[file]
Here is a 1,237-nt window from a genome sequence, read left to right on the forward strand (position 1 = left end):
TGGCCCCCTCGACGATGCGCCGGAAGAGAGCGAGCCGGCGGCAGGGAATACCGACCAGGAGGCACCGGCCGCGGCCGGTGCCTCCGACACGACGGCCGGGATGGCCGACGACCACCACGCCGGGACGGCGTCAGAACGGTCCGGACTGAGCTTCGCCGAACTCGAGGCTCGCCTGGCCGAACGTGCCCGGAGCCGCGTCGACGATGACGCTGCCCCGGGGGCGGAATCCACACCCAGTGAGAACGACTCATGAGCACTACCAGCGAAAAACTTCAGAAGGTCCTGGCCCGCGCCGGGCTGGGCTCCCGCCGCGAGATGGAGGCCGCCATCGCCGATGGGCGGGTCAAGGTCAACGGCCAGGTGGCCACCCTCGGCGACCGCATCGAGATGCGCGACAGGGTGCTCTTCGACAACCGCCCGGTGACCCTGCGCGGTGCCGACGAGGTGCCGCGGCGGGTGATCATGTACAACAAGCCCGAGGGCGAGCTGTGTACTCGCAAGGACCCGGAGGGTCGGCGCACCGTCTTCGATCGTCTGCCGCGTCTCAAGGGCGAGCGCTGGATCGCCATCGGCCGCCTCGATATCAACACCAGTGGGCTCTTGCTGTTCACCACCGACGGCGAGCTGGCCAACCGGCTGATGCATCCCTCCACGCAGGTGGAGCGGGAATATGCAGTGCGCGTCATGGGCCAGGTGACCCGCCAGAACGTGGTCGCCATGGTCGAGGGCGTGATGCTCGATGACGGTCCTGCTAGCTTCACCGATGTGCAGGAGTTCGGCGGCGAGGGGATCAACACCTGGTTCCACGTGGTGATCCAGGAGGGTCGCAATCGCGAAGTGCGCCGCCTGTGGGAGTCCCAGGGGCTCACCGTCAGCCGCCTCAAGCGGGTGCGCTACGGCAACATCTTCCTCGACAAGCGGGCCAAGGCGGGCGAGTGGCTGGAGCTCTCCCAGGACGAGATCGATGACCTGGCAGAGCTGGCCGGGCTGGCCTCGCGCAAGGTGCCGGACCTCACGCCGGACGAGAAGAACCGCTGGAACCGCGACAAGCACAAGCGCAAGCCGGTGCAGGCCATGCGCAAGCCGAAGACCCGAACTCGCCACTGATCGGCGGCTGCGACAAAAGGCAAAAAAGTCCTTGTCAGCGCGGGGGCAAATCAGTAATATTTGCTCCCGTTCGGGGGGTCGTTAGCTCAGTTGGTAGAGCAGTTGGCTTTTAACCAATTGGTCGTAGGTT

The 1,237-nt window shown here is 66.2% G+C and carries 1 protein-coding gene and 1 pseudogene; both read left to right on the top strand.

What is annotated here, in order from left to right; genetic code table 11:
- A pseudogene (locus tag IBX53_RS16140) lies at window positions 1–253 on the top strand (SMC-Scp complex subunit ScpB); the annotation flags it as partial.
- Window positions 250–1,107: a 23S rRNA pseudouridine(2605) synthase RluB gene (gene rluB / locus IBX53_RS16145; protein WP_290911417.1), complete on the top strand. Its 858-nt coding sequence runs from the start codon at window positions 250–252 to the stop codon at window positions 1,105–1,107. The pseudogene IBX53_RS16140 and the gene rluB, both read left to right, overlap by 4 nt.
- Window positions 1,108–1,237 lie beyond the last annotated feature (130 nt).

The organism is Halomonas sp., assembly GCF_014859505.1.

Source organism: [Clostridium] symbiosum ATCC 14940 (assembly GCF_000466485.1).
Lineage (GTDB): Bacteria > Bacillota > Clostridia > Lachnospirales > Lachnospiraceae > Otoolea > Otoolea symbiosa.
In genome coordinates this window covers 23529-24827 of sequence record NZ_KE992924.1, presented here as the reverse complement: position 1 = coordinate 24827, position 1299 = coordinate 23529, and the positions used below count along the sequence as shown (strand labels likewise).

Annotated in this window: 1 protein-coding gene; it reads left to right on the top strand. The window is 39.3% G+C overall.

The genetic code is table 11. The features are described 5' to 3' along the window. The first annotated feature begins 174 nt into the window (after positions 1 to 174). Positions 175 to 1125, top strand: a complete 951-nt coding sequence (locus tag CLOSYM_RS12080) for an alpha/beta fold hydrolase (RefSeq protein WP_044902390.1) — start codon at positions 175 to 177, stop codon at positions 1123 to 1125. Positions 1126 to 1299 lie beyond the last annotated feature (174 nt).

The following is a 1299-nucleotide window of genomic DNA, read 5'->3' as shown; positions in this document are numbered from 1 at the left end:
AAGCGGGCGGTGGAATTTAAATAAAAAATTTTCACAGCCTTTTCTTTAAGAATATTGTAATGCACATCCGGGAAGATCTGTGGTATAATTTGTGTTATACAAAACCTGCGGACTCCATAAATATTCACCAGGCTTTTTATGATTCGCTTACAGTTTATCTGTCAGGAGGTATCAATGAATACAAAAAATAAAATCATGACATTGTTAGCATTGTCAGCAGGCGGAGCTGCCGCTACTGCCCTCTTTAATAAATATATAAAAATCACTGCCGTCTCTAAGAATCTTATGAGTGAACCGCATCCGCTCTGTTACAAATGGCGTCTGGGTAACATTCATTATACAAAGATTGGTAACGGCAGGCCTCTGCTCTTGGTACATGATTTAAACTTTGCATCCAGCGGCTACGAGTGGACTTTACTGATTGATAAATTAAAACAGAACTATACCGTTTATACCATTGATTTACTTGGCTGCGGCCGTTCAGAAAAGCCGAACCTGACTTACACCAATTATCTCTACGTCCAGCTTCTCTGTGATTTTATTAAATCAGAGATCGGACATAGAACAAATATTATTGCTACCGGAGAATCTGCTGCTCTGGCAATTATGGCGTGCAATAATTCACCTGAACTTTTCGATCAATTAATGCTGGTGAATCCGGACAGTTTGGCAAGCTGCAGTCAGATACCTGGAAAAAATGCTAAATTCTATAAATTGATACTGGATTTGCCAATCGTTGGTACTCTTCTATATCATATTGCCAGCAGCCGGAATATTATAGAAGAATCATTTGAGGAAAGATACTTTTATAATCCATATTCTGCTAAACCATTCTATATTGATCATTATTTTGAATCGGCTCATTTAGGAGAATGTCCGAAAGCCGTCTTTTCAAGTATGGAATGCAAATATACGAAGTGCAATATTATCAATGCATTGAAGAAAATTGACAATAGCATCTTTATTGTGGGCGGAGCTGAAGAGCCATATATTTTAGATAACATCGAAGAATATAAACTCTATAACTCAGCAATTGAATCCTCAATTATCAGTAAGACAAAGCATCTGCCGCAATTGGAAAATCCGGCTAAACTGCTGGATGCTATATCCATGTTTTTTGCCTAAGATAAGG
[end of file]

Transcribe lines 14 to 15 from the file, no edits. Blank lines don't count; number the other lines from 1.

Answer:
The following is a 1299-nucleotide window of genomic DNA, read 5'->3' as shown; positions in this document are numbered from 1 at the left end:
AAGCGGGCGGTGGAATTTAAATAAAAAATTTTCACAGCCTTTTCTTTAAGAATATTGTAATGCACATCCGGGAAGATCTGTGGTATAATTTGTGTTATACAAAACCTGCGGACTCCATAAATATTCACCAGGCTTTTTATGATTCGCTTACAGTTTATCTGTCAGGAGGTATCAATGAATACAAAAAATAAAATCATGACATTGTTAGCATTGTCAGCAGGCGGAGCTGCCGCTACTGCCCTCTTTAATAAATATATAAAAATCACTGCCGTCTCTAAGAATCTTATGAGTGAACCGCATCCGCTCTGTTACAAATGGCGTCTGGGTAACATTCATTATACAAAGATTGGTAACGGCAGGCCTCTGCTCTTGGTACATGATTTAAACTTTGCATCCAGCGGCTACGAGTGGACTTTACTGATTGATAAATTAAAACAGAACTATACCGTTTATACCATTGATTTACTTGGCTGCGGCCGTTCAGAAAAGCCGAACCTGACTTACACCAATTATCTCTACGTCCAGCTTCTCTGTGATTTTATTAAATCAGAGATCGGACATAGAACAAATATTATTGCTACCGGAGAATCTGCTGCTCTGGCAATTATGGCGTGCAATAATTCACCTGAACTTTTCGATCAATTAATGCTGGTGAATCCGGACAGTTTGGCAAGCTGCAGTCAGATACCTGGAAAAAATGCTAAATTCTATAAATTGATACTGGATTTGCCAATCGTTGGTACTCTTCTATATCATATTGCCAGCAGCCGGAATATTATAGAAGAATCATTTGAGGAAAGATACTTTTATAATCCATATTCTGCTAAACCATTCTATATTGATCATTATTTTGAATCGGCTCATTTAGGAGAATGTCCGAAAGCCGTCTTTTCAAGTATGGAATGCAAATATACGAAGTGCAATATTATCAATGCATTGAAGAAAATTGACAATAGCATCTTTATTGTGGGCGGAGCTGAAGAGCCATATATTTTAGATAACATCGAAGAATATAAACTCTATAACTCAGCAATTGAATCCTCAATTATCAGTAAGACAAAGCATCTGCCGCAATTGGAAAATCCGGCTAAACTGCTGGATGCTATATCCATGTTTTTTGCCTAAGATAAGG